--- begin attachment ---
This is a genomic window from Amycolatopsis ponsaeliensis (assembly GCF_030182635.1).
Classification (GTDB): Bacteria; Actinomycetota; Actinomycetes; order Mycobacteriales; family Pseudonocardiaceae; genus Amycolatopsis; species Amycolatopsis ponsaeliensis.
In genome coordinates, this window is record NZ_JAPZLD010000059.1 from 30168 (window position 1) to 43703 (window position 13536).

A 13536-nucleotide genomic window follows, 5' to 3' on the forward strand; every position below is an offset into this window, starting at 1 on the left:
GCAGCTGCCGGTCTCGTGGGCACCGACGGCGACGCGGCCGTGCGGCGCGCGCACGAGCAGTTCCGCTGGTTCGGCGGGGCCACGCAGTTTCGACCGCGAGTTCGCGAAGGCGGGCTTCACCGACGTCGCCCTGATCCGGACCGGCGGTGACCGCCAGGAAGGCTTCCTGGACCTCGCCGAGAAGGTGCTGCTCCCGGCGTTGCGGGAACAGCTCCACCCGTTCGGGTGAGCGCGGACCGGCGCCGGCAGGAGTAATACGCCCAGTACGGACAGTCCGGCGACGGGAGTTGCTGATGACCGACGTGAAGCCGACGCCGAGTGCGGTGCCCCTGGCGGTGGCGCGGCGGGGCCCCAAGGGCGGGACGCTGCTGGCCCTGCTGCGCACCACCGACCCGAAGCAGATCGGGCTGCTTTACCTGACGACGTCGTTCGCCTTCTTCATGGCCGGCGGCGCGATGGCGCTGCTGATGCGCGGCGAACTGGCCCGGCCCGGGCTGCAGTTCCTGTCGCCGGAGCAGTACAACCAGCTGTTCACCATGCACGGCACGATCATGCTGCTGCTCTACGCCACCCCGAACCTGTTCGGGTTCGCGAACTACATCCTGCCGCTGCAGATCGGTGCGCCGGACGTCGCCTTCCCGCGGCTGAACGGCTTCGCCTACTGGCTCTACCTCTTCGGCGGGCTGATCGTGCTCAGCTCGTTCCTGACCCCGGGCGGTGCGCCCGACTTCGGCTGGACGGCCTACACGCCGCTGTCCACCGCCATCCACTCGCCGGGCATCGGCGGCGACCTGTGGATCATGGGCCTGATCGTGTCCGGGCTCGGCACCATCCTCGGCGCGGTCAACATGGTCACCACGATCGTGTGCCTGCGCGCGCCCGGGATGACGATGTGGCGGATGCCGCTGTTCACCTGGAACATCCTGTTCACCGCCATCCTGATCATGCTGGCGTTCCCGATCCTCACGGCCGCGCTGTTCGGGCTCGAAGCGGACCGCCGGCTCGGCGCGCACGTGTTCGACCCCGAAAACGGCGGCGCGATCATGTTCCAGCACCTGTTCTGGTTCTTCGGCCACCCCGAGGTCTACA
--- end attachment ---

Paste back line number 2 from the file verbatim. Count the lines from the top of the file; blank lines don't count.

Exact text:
Classification (GTDB): Bacteria; Actinomycetota; Actinomycetes; order Mycobacteriales; family Pseudonocardiaceae; genus Amycolatopsis; species Amycolatopsis ponsaeliensis.